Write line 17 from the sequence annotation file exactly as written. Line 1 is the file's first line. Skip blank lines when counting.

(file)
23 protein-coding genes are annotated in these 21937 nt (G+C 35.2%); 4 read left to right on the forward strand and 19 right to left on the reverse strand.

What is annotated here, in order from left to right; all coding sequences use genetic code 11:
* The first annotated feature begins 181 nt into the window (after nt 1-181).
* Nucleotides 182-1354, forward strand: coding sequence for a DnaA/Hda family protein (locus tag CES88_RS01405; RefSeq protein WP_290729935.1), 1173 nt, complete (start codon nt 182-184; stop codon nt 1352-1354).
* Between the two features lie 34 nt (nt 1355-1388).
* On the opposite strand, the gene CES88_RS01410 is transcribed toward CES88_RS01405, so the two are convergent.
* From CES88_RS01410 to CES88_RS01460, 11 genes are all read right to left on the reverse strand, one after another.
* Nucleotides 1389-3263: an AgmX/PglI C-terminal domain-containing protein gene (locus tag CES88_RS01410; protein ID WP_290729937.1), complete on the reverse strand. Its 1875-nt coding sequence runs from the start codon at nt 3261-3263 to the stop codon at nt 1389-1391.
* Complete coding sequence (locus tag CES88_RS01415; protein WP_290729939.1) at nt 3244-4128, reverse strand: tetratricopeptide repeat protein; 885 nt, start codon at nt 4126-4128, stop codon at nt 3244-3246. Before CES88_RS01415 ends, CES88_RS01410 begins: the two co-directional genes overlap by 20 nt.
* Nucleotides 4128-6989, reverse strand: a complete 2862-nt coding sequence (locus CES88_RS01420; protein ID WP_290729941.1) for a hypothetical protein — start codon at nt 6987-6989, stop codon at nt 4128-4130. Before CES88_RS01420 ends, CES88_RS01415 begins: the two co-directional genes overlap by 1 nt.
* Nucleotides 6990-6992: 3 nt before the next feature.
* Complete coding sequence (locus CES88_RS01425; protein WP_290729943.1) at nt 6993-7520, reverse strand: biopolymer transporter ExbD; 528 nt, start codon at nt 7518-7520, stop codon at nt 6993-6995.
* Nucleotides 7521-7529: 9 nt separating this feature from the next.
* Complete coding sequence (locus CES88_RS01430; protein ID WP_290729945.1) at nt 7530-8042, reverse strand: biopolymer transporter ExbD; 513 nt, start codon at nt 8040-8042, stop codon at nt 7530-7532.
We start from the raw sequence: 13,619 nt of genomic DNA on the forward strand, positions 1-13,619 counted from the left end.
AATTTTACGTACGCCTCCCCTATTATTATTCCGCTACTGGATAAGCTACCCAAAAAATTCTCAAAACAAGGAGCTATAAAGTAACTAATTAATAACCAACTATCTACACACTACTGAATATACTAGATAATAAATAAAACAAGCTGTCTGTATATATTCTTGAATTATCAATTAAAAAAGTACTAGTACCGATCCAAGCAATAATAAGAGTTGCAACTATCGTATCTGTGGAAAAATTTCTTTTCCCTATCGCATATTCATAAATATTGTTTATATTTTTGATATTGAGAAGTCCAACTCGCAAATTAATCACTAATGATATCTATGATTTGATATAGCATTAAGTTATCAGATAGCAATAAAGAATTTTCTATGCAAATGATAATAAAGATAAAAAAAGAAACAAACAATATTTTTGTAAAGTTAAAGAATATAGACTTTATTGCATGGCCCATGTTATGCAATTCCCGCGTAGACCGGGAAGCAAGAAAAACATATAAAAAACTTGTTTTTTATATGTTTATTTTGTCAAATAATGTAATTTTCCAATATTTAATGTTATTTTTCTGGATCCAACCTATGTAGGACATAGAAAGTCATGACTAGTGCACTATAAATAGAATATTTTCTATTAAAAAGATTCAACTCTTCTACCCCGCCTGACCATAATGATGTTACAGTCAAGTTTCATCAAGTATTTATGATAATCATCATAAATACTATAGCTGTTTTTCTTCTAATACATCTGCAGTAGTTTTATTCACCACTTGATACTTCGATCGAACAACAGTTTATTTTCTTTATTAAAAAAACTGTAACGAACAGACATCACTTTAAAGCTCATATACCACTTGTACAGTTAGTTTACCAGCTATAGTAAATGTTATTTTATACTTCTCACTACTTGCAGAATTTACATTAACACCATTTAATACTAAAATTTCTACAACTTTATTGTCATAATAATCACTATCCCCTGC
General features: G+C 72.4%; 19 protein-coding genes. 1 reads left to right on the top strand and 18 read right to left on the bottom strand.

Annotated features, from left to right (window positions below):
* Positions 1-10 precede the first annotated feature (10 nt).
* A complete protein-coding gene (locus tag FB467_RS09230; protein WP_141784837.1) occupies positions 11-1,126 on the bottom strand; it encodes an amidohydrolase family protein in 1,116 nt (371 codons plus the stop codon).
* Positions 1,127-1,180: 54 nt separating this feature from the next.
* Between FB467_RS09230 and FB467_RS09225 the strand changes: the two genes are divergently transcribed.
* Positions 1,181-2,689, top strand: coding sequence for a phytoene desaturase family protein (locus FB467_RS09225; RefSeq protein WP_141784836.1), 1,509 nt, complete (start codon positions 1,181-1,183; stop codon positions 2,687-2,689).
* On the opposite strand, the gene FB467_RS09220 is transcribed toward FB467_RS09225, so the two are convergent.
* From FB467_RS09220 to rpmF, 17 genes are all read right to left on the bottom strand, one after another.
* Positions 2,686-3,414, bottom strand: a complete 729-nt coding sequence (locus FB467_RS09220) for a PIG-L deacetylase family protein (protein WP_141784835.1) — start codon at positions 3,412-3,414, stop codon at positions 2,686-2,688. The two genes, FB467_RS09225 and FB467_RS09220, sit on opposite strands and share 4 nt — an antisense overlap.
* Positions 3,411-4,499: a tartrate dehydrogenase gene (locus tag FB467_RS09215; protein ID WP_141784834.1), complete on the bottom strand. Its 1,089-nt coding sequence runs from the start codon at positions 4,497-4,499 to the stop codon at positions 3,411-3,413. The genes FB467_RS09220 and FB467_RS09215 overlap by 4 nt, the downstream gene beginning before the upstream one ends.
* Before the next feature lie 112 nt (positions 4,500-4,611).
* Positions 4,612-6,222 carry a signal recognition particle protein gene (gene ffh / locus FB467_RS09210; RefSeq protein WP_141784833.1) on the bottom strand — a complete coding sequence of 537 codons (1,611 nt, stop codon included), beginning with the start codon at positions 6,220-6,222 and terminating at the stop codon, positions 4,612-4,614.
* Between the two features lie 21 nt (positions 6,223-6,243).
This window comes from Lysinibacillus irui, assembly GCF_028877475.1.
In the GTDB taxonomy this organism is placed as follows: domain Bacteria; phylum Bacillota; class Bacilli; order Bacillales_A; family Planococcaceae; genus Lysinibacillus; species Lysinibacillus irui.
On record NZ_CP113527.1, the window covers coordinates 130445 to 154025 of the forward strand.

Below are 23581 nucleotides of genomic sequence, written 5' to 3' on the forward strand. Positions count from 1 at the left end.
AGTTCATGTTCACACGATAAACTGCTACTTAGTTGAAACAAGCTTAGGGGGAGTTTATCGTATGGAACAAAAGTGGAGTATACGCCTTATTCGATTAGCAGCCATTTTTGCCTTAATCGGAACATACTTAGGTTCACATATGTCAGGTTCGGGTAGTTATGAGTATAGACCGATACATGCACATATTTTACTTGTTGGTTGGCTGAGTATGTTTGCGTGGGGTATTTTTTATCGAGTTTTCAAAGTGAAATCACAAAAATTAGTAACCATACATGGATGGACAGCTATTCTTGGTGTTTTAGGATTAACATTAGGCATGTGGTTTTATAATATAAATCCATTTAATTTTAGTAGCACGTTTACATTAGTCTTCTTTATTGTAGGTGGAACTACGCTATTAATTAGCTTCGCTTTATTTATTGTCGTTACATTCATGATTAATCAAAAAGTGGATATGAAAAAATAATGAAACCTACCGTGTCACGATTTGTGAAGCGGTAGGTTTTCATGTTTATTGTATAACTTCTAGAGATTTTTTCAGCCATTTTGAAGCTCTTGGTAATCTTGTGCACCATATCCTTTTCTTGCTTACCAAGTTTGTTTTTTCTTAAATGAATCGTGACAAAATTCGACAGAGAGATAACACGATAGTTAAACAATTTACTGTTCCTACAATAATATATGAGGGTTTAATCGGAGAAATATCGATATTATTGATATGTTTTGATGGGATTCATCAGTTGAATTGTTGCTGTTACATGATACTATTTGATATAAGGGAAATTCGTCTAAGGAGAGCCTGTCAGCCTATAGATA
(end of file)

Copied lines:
General features: G+C 72.4%; 19 protein-coding genes. 1 reads left to right on the top strand and 18 read right to left on the bottom strand.